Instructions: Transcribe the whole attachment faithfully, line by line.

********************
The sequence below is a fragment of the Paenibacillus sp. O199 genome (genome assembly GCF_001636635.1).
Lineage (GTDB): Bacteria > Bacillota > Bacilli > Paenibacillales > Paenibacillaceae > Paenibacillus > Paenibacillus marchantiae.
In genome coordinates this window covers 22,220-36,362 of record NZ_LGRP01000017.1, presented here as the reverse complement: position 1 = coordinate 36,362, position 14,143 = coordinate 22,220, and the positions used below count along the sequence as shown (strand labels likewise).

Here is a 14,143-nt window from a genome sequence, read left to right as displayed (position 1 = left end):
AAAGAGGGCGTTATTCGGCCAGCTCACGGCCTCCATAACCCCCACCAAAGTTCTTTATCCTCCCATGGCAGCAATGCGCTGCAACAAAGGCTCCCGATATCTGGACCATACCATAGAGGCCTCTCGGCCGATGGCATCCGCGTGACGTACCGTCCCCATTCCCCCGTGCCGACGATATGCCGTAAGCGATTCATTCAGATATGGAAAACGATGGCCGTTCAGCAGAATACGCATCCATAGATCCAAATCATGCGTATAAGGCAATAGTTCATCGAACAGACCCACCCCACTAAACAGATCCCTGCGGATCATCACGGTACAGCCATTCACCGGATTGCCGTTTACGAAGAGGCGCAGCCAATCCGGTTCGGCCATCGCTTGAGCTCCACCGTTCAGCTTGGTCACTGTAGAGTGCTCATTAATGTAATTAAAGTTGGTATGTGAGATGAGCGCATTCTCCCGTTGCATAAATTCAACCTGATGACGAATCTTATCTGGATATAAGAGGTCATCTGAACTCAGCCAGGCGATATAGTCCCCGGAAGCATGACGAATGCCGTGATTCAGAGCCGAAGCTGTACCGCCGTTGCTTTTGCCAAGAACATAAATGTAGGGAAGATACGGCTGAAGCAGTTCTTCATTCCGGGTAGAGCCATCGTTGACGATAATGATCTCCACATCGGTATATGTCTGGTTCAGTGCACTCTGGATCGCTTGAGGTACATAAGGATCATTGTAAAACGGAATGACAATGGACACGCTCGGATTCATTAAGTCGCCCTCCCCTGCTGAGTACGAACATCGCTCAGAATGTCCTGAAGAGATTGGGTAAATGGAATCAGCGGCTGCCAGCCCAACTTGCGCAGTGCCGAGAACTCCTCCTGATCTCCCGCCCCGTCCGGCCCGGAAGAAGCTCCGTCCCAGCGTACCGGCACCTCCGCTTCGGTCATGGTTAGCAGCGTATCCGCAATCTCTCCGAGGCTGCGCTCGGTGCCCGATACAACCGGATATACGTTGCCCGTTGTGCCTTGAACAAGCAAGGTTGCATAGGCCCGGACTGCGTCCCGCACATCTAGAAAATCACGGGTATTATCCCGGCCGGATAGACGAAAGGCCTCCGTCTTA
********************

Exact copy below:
The sequence below is a fragment of the Paenibacillus sp. O199 genome (genome assembly GCF_001636635.1).
Lineage (GTDB): Bacteria > Bacillota > Bacilli > Paenibacillales > Paenibacillaceae > Paenibacillus > Paenibacillus marchantiae.
In genome coordinates this window covers 22,220-36,362 of record NZ_LGRP01000017.1, presented here as the reverse complement: position 1 = coordinate 36,362, position 14,143 = coordinate 22,220, and the positions used below count along the sequence as shown (strand labels likewise).

Here is a 14,143-nt window from a genome sequence, read left to right as displayed (position 1 = left end):
AAAGAGGGCGTTATTCGGCCAGCTCACGGCCTCCATAACCCCCACCAAAGTTCTTTATCCTCCCATGGCAGCAATGCGCTGCAACAAAGGCTCCCGATATCTGGACCATACCATAGAGGCCTCTCGGCCGATGGCATCCGCGTGACGTACCGTCCCCATTCCCCCGTGCCGACGATATGCCGTAAGCGATTCATTCAGATATGGAAAACGATGGCCGTTCAGCAGAATACGCATCCATAGATCCAAATCATGCGTATAAGGCAATAGTTCATCGAACAGACCCACCCCACTAAACAGATCCCTGCGGATCATCACGGTACAGCCATTCACCGGATTGCCGTTTACGAAGAGGCGCAGCCAATCCGGTTCGGCCATCGCTTGAGCTCCACCGTTCAGCTTGGTCACTGTAGAGTGCTCATTAATGTAATTAAAGTTGGTATGTGAGATGAGCGCATTCTCCCGTTGCATAAATTCAACCTGATGACGAATCTTATCTGGATATAAGAGGTCATCTGAACTCAGCCAGGCGATATAGTCCCCGGAAGCATGACGAATGCCGTGATTCAGAGCCGAAGCTGTACCGCCGTTGCTTTTGCCAAGAACATAAATGTAGGGAAGATACGGCTGAAGCAGTTCTTCATTCCGGGTAGAGCCATCGTTGACGATAATGATCTCCACATCGGTATATGTCTGGTTCAGTGCACTCTGGATCGCTTGAGGTACATAAGGATCATTGTAAAACGGAATGACAATGGACACGCTCGGATTCATTAAGTCGCCCTCCCCTGCTGAGTACGAACATCGCTCAGAATGTCCTGAAGAGATTGGGTAAATGGAATCAGCGGCTGCCAGCCCAACTTGCGCAGTGCCGAGAACTCCTCCTGATCTCCCGCCCCGTCCGGCCCGGAAGAAGCTCCGTCCCAGCGTACCGGCACCTCCGCTTCGGTCATGGTTAGCAGCGTATCCGCAATCTCTCCGAGGCTGCGCTCGGTGCCCGATACAACCGGATATACGTTGCCCGTTGTGCCTTGAACAAGCAAGGTTGCATAGGCCCGGACTGCGTCCCGCACATCTAGAAAATCACGGGTATTATCCCGGCCGGATAGACGAAAGGCCTCCGTCTTA